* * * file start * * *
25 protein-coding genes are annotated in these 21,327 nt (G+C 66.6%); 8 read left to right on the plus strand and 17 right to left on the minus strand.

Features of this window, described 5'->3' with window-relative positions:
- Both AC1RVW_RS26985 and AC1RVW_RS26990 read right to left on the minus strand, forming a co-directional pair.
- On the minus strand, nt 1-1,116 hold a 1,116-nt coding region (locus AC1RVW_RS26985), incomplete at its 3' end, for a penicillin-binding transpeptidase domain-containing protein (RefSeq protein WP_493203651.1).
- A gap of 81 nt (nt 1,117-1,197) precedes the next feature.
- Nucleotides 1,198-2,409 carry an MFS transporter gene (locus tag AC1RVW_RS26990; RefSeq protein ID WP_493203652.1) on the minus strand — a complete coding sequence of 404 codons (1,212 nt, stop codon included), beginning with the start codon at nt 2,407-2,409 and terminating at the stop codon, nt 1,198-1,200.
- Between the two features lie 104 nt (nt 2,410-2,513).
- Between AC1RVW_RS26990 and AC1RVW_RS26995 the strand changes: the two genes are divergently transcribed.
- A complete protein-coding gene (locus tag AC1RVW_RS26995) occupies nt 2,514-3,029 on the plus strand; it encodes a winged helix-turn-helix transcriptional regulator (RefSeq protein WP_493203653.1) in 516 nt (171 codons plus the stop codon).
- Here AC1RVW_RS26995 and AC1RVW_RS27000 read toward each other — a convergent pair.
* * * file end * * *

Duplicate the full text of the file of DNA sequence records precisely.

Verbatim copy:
25 protein-coding genes are annotated in these 21,327 nt (G+C 66.6%); 8 read left to right on the plus strand and 17 right to left on the minus strand.

Features of this window, described 5'->3' with window-relative positions:
- Both AC1RVW_RS26985 and AC1RVW_RS26990 read right to left on the minus strand, forming a co-directional pair.
- On the minus strand, nt 1-1,116 hold a 1,116-nt coding region (locus AC1RVW_RS26985), incomplete at its 3' end, for a penicillin-binding transpeptidase domain-containing protein (RefSeq protein WP_493203651.1).
- A gap of 81 nt (nt 1,117-1,197) precedes the next feature.
- Nucleotides 1,198-2,409 carry an MFS transporter gene (locus tag AC1RVW_RS26990; RefSeq protein ID WP_493203652.1) on the minus strand — a complete coding sequence of 404 codons (1,212 nt, stop codon included), beginning with the start codon at nt 2,407-2,409 and terminating at the stop codon, nt 1,198-1,200.
- Between the two features lie 104 nt (nt 2,410-2,513).
- Between AC1RVW_RS26990 and AC1RVW_RS26995 the strand changes: the two genes are divergently transcribed.
- A complete protein-coding gene (locus tag AC1RVW_RS26995) occupies nt 2,514-3,029 on the plus strand; it encodes a winged helix-turn-helix transcriptional regulator (RefSeq protein WP_493203653.1) in 516 nt (171 codons plus the stop codon).
- Here AC1RVW_RS26995 and AC1RVW_RS27000 read toward each other — a convergent pair.